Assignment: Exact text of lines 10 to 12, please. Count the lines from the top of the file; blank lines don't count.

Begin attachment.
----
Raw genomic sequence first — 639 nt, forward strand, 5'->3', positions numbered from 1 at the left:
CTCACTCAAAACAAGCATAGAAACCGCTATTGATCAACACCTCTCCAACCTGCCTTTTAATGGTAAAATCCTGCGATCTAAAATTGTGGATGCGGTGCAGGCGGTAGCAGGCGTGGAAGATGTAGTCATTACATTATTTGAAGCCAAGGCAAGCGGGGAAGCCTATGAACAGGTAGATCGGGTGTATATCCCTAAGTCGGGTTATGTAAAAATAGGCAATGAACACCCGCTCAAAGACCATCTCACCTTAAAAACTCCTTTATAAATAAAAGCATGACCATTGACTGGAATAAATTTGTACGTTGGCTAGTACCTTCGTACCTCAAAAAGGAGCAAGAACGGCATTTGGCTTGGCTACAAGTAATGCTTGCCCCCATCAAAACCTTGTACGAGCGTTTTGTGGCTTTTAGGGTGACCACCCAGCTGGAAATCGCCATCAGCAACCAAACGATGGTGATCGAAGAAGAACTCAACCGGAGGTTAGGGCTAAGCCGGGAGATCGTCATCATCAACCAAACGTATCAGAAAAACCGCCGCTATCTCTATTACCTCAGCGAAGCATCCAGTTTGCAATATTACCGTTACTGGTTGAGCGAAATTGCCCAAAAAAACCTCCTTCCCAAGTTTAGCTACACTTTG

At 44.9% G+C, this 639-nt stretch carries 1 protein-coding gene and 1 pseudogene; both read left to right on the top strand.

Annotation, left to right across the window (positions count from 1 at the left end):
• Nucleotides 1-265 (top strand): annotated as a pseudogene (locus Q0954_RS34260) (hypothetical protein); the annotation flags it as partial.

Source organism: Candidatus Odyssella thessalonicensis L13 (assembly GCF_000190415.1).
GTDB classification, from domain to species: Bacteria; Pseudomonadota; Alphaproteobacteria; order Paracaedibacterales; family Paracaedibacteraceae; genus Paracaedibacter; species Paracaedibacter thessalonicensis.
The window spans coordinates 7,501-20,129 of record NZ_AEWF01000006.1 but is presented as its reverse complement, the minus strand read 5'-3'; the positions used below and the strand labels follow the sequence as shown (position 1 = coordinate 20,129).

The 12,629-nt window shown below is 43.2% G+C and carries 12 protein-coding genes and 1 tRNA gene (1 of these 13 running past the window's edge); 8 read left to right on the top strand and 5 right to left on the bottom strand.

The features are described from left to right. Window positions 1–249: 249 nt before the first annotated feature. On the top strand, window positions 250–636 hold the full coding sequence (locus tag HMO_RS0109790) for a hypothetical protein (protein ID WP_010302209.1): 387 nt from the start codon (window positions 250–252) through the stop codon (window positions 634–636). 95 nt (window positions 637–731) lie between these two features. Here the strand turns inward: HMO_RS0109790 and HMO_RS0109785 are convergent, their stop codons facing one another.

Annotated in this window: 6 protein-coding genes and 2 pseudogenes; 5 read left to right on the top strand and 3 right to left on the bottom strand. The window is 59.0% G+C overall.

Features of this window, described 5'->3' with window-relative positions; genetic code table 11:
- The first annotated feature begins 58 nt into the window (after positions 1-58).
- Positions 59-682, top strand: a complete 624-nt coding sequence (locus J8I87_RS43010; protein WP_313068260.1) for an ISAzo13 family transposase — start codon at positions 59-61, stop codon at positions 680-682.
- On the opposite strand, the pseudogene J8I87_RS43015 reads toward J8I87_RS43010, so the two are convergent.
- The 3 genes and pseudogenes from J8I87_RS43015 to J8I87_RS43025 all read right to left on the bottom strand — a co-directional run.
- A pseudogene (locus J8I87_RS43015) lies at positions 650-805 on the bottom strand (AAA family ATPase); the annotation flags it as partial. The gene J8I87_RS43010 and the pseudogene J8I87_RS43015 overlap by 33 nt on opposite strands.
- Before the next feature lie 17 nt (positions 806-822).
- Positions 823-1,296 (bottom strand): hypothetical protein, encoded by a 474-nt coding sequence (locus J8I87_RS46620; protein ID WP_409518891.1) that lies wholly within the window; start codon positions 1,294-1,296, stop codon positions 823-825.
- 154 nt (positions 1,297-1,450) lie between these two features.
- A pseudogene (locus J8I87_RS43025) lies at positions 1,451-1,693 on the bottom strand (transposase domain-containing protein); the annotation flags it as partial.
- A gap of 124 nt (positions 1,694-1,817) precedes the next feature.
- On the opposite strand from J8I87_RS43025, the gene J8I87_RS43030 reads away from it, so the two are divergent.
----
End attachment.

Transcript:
The features are described from left to right. Window positions 1–249: 249 nt before the first annotated feature. On the top strand, window positions 250–636 hold the full coding sequence (locus tag HMO_RS0109790) for a hypothetical protein (protein ID WP_010302209.1): 387 nt from the start codon (window positions 250–252) through the stop codon (window positions 634–636). 95 nt (window positions 637–731) lie between these two features. Here the strand turns inward: HMO_RS0109790 and HMO_RS0109785 are convergent, their stop codons facing one another.

Annotated in this window: 6 protein-coding genes and 2 pseudogenes; 5 read left to right on the top strand and 3 right to left on the bottom strand. The window is 59.0% G+C overall.

Features of this window, described 5'->3' with window-relative positions; genetic code table 11: